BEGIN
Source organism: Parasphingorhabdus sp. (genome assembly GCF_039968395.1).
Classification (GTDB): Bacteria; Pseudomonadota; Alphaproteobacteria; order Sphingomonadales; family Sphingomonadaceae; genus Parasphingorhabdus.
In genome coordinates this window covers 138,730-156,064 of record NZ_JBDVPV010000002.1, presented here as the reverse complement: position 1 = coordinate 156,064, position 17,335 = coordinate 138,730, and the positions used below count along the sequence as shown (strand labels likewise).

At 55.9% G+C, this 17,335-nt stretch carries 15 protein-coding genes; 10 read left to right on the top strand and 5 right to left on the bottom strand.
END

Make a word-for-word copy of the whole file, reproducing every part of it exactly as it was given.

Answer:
Source organism: Parasphingorhabdus sp. (genome assembly GCF_039968395.1).
Classification (GTDB): Bacteria; Pseudomonadota; Alphaproteobacteria; order Sphingomonadales; family Sphingomonadaceae; genus Parasphingorhabdus.
In genome coordinates this window covers 138,730-156,064 of record NZ_JBDVPV010000002.1, presented here as the reverse complement: position 1 = coordinate 156,064, position 17,335 = coordinate 138,730, and the positions used below count along the sequence as shown (strand labels likewise).

At 55.9% G+C, this 17,335-nt stretch carries 15 protein-coding genes; 10 read left to right on the top strand and 5 right to left on the bottom strand.